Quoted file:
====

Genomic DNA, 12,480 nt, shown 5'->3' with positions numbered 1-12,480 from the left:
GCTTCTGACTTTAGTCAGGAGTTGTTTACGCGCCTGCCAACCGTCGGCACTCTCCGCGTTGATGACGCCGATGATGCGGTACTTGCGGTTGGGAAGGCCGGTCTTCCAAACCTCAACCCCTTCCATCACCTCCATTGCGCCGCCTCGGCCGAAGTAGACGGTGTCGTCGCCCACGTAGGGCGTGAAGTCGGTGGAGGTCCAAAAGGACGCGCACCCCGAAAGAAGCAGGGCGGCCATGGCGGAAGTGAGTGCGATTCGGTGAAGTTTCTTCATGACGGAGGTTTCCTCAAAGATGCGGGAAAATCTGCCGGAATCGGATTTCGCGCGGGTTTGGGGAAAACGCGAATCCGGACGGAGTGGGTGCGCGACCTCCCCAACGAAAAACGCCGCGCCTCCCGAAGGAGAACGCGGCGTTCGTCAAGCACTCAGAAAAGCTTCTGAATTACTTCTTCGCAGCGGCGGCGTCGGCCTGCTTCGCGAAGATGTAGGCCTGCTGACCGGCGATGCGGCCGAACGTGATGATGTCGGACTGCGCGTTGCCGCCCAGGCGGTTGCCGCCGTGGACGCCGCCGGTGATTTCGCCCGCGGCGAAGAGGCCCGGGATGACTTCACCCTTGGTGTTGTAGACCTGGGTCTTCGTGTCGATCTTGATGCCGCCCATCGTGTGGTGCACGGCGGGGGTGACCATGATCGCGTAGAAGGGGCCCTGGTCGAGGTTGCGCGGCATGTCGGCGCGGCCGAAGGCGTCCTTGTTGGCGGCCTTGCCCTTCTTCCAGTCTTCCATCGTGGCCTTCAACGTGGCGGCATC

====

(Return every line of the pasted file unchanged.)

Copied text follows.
Genomic DNA, 12,480 nt, shown 5'->3' with positions numbered 1-12,480 from the left:
GCTTCTGACTTTAGTCAGGAGTTGTTTACGCGCCTGCCAACCGTCGGCACTCTCCGCGTTGATGACGCCGATGATGCGGTACTTGCGGTTGGGAAGGCCGGTCTTCCAAACCTCAACCCCTTCCATCACCTCCATTGCGCCGCCTCGGCCGAAGTAGACGGTGTCGTCGCCCACGTAGGGCGTGAAGTCGGTGGAGGTCCAAAAGGACGCGCACCCCGAAAGAAGCAGGGCGGCCATGGCGGAAGTGAGTGCGATTCGGTGAAGTTTCTTCATGACGGAGGTTTCCTCAAAGATGCGGGAAAATCTGCCGGAATCGGATTTCGCGCGGGTTTGGGGAAAACGCGAATCCGGACGGAGTGGGTGCGCGACCTCCCCAACGAAAAACGCCGCGCCTCCCGAAGGAGAACGCGGCGTTCGTCAAGCACTCAGAAAAGCTTCTGAATTACTTCTTCGCAGCGGCGGCGTCGGCCTGCTTCGCGAAGATGTAGGCCTGCTGACCGGCGATGCGGCCGAACGTGATGATGTCGGACTGCGCGTTGCCGCCCAGGCGGTTGCCGCCGTGGACGCCGCCGGTGATTTCGCCCGCGGCGAAGAGGCCCGGGATGACTTCACCCTTGGTGTTGTAGACCTGGGTCTTCGTGTCGATCTTGATGCCGCCCATCGTGTGGTGCACGGCGGGGGTGACCATGATCGCGTAGAAGGGGCCCTGGTCGAGGTTGCGCGGCATGTCGGCGCGGCCGAAGGCGTCCTTGTTGGCGGCCTTGCCCTTCTTCCAGTCTTCCATCGTGGCCTTCAACGTGGCGGCATC